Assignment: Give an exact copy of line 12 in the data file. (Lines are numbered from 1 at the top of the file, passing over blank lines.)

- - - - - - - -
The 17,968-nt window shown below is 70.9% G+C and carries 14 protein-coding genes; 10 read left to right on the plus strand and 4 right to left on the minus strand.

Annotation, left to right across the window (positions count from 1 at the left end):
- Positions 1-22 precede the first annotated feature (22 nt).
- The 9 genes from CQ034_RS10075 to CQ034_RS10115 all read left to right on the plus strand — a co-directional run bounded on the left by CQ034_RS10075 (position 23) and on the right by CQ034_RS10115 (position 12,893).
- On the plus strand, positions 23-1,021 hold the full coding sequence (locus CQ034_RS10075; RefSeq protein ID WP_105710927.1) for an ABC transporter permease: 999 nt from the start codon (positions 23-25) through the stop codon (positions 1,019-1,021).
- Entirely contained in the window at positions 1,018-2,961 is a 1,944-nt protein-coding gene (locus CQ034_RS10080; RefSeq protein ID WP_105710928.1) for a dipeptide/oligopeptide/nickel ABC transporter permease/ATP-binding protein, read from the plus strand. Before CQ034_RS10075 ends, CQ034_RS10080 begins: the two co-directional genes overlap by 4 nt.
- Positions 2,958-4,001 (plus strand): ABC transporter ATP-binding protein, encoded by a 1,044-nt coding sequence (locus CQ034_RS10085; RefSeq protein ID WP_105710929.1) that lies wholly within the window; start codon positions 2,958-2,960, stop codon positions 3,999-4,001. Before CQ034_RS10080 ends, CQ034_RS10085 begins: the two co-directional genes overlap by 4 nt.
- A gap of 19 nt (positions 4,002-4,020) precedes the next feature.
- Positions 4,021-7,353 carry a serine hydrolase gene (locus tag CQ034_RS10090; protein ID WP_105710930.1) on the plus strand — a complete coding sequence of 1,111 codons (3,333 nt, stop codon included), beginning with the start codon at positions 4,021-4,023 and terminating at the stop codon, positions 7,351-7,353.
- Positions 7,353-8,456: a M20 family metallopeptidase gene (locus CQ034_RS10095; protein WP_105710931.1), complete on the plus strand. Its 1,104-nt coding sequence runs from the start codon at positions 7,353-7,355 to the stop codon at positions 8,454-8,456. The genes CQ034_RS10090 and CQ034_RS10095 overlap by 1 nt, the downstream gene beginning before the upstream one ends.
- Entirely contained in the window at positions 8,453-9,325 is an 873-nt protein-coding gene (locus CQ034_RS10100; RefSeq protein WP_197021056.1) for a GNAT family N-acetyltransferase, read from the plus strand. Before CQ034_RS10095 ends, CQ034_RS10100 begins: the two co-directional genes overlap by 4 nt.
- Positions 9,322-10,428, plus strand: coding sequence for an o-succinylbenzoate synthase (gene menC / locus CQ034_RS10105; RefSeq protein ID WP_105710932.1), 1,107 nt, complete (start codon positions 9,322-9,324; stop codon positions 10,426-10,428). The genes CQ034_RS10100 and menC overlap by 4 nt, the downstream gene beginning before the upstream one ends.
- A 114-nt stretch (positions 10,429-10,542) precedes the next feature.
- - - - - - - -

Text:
- Positions 9,322-10,428, plus strand: coding sequence for an o-succinylbenzoate synthase (gene menC / locus CQ034_RS10105; RefSeq protein ID WP_105710932.1), 1,107 nt, complete (start codon positions 9,322-9,324; stop codon positions 10,426-10,428). The genes CQ034_RS10100 and menC overlap by 4 nt, the downstream gene beginning before the upstream one ends.